Private Water Supplies Private Water Supplies

Private water supplies are those sources of water not provided by a public water supply authority. In many rural areas they are the only source of water and are usually derived from rainwater harvesting, creeks, or bores. Even in relatively pristine areas, it is possible for such water supplies to become contaminated.

Sources of Contamination

Your private water supply can be contaminated by things such as:

  • Animal faeces - bird or possum droppings on the roof, or from farm run-off into rivers and creeks.
  • Human faeces- leaking from septic systems or wastewater drainage.
  • Pesticides and herbicides - runoff from farms, or blown onto roofs.
  • Fertilisers – runoff from farms, drift from spraying
  • Arsenic and heavy metals- in soil from old industrial or mining sites, or in some bore water supplies.
  • Dust- containing chemicals may be blown onto your roof.
  • Air pollution – rain falling through polluted air absorbs chemicals; also air pollution deposits chemicals on roofs which is then absorbed in the runoff
  • Lead - from old paint or flashing on roofs can flake and end up in tanks.
  • Algae - including toxic blue-green algae which is not destroyed by boiling or disinfection.
  • Nitrates - in some bore water supplies are particularly dangerous to infants.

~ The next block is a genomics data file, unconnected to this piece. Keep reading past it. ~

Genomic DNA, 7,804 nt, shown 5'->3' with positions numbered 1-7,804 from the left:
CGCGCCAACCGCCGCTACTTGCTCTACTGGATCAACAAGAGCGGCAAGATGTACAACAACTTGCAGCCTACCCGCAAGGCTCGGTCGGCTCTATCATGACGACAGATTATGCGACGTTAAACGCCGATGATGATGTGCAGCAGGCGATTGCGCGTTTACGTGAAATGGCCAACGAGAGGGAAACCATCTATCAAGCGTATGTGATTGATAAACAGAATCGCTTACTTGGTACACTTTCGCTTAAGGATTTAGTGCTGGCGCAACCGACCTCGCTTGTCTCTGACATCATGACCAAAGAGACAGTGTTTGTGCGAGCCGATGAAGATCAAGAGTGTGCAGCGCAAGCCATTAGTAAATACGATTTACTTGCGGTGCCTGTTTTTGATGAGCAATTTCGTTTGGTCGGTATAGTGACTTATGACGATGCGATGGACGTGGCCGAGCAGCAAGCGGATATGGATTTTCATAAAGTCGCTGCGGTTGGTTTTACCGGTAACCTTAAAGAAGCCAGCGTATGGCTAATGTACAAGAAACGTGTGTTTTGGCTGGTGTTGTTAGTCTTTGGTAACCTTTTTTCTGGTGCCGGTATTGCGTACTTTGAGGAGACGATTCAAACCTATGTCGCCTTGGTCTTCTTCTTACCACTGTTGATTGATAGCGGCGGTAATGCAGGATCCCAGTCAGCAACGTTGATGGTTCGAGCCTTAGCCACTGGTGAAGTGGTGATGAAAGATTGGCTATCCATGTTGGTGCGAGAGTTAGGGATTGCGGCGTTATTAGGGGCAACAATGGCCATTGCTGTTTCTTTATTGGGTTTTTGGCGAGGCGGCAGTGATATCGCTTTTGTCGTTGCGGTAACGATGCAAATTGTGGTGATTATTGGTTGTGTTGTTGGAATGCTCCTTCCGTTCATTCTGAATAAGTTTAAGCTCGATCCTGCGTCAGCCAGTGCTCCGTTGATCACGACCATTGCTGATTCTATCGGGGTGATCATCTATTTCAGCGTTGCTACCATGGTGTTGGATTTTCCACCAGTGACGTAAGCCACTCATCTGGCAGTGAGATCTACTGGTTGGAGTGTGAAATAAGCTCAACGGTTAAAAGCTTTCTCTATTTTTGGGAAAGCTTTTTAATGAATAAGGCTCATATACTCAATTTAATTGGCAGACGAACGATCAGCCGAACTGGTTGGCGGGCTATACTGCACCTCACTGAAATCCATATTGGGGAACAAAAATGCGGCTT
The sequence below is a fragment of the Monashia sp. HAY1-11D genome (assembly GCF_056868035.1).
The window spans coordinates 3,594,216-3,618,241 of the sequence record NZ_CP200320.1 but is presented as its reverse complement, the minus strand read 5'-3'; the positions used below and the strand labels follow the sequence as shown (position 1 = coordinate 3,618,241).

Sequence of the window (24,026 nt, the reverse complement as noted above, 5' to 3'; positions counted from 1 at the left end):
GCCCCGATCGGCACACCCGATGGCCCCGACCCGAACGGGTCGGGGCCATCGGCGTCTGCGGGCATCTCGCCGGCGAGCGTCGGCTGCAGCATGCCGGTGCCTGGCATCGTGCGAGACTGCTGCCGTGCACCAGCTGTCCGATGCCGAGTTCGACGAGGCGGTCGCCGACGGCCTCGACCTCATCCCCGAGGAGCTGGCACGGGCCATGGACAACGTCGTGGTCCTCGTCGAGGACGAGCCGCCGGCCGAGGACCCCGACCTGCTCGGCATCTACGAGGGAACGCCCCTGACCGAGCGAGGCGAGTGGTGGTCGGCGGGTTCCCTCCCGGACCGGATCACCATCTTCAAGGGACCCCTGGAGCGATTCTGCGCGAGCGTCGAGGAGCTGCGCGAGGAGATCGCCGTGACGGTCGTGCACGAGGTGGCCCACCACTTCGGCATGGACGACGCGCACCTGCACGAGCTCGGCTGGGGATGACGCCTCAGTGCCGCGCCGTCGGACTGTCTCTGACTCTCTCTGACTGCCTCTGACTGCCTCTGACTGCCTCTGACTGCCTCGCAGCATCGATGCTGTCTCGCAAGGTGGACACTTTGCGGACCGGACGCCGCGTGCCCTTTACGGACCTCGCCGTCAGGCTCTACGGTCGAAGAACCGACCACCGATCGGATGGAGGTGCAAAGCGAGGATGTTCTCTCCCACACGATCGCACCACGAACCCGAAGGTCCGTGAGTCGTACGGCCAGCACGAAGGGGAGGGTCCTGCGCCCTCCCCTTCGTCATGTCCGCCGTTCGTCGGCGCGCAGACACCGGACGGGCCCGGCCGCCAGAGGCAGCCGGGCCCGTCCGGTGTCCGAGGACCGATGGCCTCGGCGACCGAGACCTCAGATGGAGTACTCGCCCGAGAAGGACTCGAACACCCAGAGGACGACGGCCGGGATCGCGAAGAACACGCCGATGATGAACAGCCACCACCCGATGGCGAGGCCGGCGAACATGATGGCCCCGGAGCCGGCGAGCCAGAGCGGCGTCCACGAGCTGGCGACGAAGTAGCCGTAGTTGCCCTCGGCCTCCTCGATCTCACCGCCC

• Ash and debris – bushfires produce large amounts of smoke and ash, which can contaminate your water supply.
  • Fire retardants – chemicals used to slow the spread of fire can contaminate water with ammonia and sulphate, making it unsuitable for humans and animals to drink

Gastric Illnesses

Giardia and Cryptosporidium are commonly transmitted via animal and human faeces. These organisms in contaminated water supplies have been responsible for major outbreaks of severe gastric illnesses such as gastroenteritis and infections. These illnesses are particularly dangerous to the very young, the elderly, and people with poor immune systems.

Cryptosporidium are particularly resistant to chlorination and are difficult to detect and remove from water supplies.

This is of even greater concern during doughts as the dry periods allow a greater build up of dust and droppings in roofs and gutters. When the rain arrives, the falls are often sudden and heavy, washing this debris into tanks and resulting in above average contamination of water, particularly in tanks without a first flush diversion device.

First Flush Devices

In fact, even where first flush devices are fitted there has been some question as to whether they work as well as they should - see, for example, Rainwater First Flush Devices – Are They Effective? 1 In this report the authors concluded that
"...in terms of microbiological quality, diversion of the first flush will not provide rainwater in compliance with the ADWG [Australian Drinking Water Guidelines], even though discarding the first 1 mm will reduce the load of bacteria entering the tank...",
"...in highly urbanized areas, particulate concentrations of Pb [lead] and Zn [zinc] were often above potable water standards even after the first 1 mm runoff..." and
"...some form of disinfection should be applied to tank water if used inside the home (other than for toilet flushing)..."


Footnotes

1 Rainwater First Flush Devices – Are They Effective? Gardner T, Baisden J and Millar G (2004) 'Sustainable Water in the Urban Environment, 2004 Conference', Brisbane, Australia. August 30-31, 2004.


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